BWW Review: BLOODY BLOODY ANDREW JACKSON Rocks Mad Horse Theatre's Opening

BWW Review: BLOODY BLOODY ANDREW JACKSON Rocks Mad Horse Theatre's Opening

Mad Horse Theatre in South Portland opened its 2017-2018 with another edgy, brilliant production that speaks to the company's reputation for crafting the unusual and provocative with consummate skill. That they had already programmed the 2009 Off-Broadway hit, Bloody Bloody Andrew Jackson before the tragic and untimely death on September 9th of its composer-lyricist Michael Friedman, only added impact to a production that is angry, powerful, funny, and hugely contemporaneous.

Friedman, who together with book writer Alex Timbers, had created this pulsating rock musical that chronicles the foundation of the Democratic Party and sheds new light on the seventh President of the United States, was the author of a quite a few memorable scores, among them Saved, The Fortress of Solitude, and the music for Mad Horse's season closer last year, Mr. Burns A Post Electric Play. His music is dynamic, mostly aggressive, pounding rock that also understands how to be tender, and his lyrics are mordantly funny, making the maximum use of the contradictions of character and situation to create true irony.

Written almost a decade before the current White House coterie took office, it shows a prescience and wisdom that reminds the viewer why history is so often a prelude to a future that repeats itself. While Friedman and Timbers' Andrew Jackson is a man and not a monster, he is also a demagogue whose populism reminds why such movements have so often led to horrors like the Terror in France or the Nazis in Germany or ...? Indeed, the "will of the people" in the hands of a man-child, egotistical, narcissistic figure like Andrew Jackson can become a dangerous impulse. Still Timbers and Friedman take care to humanize their subject - especially in regard to his beloved wife Rachel - and to attempt to understand the mind swings that create his perspective, while not sanitizing any of the maniacal policies he implemented. It is this balance that makes for such a beautifully written piece.

This is perhaps the most ambitious "musical" Mad Horse has presented in its small black box space, which they have reconfigured to place the outstanding three-person band onstage and stage the action in front. The musicians (Mike O'Neal, music director, guitar and vocals; Shannon Oliver, bassist; and Brendan Daly, (drums) are highly accomplished, and the sound they generate is so vibrant that they caution the audience to avail themselves of complimentary earplugs, though without (my preference) gives the full visceral thrill of the piece.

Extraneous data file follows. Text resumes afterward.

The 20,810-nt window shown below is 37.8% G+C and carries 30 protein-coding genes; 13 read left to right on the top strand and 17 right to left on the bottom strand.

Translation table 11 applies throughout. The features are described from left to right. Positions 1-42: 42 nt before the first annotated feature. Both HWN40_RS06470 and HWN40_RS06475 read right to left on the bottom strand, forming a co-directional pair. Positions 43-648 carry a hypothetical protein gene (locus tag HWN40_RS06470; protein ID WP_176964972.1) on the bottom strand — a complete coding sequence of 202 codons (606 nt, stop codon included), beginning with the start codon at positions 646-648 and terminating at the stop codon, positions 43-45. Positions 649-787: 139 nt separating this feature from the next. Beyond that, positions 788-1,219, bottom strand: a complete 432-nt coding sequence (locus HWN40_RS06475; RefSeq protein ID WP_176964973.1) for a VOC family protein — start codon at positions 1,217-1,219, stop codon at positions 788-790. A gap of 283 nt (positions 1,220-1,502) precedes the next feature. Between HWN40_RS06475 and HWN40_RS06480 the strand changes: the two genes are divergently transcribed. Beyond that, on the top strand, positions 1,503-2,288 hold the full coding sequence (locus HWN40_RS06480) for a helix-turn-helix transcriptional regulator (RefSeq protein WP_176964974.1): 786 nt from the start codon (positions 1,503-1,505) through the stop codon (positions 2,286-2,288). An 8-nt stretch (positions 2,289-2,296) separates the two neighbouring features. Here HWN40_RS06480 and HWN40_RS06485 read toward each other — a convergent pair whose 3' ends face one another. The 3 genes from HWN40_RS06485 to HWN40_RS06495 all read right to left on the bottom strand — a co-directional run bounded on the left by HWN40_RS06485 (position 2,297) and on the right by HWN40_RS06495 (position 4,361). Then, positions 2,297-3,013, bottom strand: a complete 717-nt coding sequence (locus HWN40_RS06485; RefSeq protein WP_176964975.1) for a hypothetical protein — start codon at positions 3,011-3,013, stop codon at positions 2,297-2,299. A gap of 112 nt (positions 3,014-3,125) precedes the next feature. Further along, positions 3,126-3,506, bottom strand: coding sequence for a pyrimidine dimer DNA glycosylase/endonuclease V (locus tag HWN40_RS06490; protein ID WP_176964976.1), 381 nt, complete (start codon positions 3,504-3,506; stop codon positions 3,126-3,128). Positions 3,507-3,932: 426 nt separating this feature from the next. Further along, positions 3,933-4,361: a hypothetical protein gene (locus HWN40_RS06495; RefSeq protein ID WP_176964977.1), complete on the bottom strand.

Stacey Koloski directs the relatively large ensemble with an urgency and intensity that is infectious. The cast fills the space, executing her vibrant musical staging and Benn May's choreography and fight sequences with intense energy. The simple set by Matthew Ferrel (Hollye Seddon, props) is enhanced by the punk-rock lighting (no small feat in this house with few instruments and limited technical capabilities, and Jake Cote makes the tiny house alive with sound. Grace Fosler supplies the minimalistic, often amusingly evocative costumes which tie present ot past.

Ryan Walker inhabits the title role with gusto, conveying all the mood swings of this crazed and charismatic man, and painting a portrait of an individual as ego-maniacal as he is secretly vulnerable. Vocally he shines and physically he creates a kinetic, hard-to-resist stage presence. The ensemble, who paly multiple roles, all bring equal commitment and energy. Christine Marshall is a wickedly witty Storyteller, whom she plays as a down-at-the-heels, disabled-on-a-scooter truth teller. Allison McCall is affecting as Jackson' wife Rachel, as is young Darby DeFilippis as their adoptive Native American son Lyncoya. Dominic Wolfgang Wallace brings dignity and inner conflict to Black Fox; Mark Rubin limns a trio fo different roles with consummate skill, while Michael Shawn Lynch is a sympathetic and urgent Martin Van Buren. While Adam Ferguson as John Calhoun and Meredythe Dehne Lindsey as Henry Clay give colorful and unorthodox portraits of these historical figures. The ensemble is rounde out with strong vocal and dramatic performances form Megan Tripaldi and Amanda Eaton.

Of course, in the theatre, timing is everything, and Mad Horse will surely benefit from the increased attention paid to Michael Friedman at this time, but even without the unhappy circumstance of Friedman's death, the company has been not only prescient, but uncannily brilliant in their choice of repertoire, and Bloody Bloody Andrew Jackson is one more illustration of this. The play is completely suited to an imaginative, intense, unnerving production in the intimate space yhat is Mad Horse, and it is sure to leave its audience troubled, moved, amused, and completely invested in the shared theatrical experience.

Photograph courtesy of Mad Horse Theatre

Bloody Bloody Amdrew Jackson runs September 21- October 15, 2017 at Mad Horse Theatre, 24 Mosher St., South Portland, ME 207- 747-4148

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From This Author Carla Maria Verdino-S├╝llwold

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